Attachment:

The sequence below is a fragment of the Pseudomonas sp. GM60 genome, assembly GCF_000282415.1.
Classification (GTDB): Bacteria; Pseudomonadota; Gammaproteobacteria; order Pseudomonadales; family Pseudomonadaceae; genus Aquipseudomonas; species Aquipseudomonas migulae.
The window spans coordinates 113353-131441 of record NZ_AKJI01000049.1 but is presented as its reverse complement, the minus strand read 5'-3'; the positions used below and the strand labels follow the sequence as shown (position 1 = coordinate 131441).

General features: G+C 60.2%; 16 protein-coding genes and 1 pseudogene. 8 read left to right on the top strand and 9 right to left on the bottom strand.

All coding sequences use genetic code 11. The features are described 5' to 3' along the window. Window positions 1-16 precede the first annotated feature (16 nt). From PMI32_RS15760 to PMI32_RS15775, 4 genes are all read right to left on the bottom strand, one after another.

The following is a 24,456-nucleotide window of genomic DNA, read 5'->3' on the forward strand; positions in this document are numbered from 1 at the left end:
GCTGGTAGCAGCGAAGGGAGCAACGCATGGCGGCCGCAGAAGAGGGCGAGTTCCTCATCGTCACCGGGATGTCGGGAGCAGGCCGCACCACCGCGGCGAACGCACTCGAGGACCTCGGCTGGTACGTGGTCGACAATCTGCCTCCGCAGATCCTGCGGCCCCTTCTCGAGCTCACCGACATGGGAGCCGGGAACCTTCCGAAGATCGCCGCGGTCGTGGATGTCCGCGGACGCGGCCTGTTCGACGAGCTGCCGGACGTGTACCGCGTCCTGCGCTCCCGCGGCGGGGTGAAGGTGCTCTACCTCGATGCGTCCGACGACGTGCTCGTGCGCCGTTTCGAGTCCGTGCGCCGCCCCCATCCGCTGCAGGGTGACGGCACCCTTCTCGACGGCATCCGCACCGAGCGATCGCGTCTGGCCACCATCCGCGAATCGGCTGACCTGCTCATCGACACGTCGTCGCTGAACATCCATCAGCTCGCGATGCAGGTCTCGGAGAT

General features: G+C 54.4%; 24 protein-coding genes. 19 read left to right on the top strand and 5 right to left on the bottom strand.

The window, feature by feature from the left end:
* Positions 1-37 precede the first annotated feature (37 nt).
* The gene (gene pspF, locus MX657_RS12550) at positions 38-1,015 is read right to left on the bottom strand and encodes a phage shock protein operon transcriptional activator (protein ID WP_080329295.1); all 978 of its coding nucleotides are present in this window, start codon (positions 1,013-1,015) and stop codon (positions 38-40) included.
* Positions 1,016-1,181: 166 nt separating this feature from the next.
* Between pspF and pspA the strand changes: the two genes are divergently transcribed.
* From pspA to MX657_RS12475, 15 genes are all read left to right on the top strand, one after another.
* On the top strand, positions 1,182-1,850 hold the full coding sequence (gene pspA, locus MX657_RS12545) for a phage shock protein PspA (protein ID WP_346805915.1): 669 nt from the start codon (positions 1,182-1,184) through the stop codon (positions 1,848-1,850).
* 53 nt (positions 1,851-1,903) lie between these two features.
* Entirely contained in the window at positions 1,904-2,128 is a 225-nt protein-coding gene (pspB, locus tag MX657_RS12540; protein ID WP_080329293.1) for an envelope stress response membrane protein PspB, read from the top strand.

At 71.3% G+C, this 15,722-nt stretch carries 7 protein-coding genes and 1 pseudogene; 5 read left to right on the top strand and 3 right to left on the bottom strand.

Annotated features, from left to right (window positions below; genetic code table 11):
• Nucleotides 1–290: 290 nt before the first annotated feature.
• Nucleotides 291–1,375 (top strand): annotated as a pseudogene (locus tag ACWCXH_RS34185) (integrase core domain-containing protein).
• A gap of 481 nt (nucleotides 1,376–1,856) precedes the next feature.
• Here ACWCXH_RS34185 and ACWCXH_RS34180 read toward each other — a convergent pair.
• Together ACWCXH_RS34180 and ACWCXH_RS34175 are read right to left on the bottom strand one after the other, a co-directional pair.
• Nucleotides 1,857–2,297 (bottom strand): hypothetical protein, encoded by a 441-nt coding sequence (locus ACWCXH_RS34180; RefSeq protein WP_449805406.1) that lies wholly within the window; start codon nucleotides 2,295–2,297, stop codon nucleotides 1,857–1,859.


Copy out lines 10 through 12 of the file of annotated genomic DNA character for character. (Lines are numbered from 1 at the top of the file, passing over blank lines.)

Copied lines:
* Positions 1-37 precede the first annotated feature (37 nt).
* The gene (gene pspF, locus MX657_RS12550) at positions 38-1,015 is read right to left on the bottom strand and encodes a phage shock protein operon transcriptional activator (protein ID WP_080329295.1); all 978 of its coding nucleotides are present in this window, start codon (positions 1,013-1,015) and stop codon (positions 38-40) included.
* Positions 1,016-1,181: 166 nt separating this feature from the next.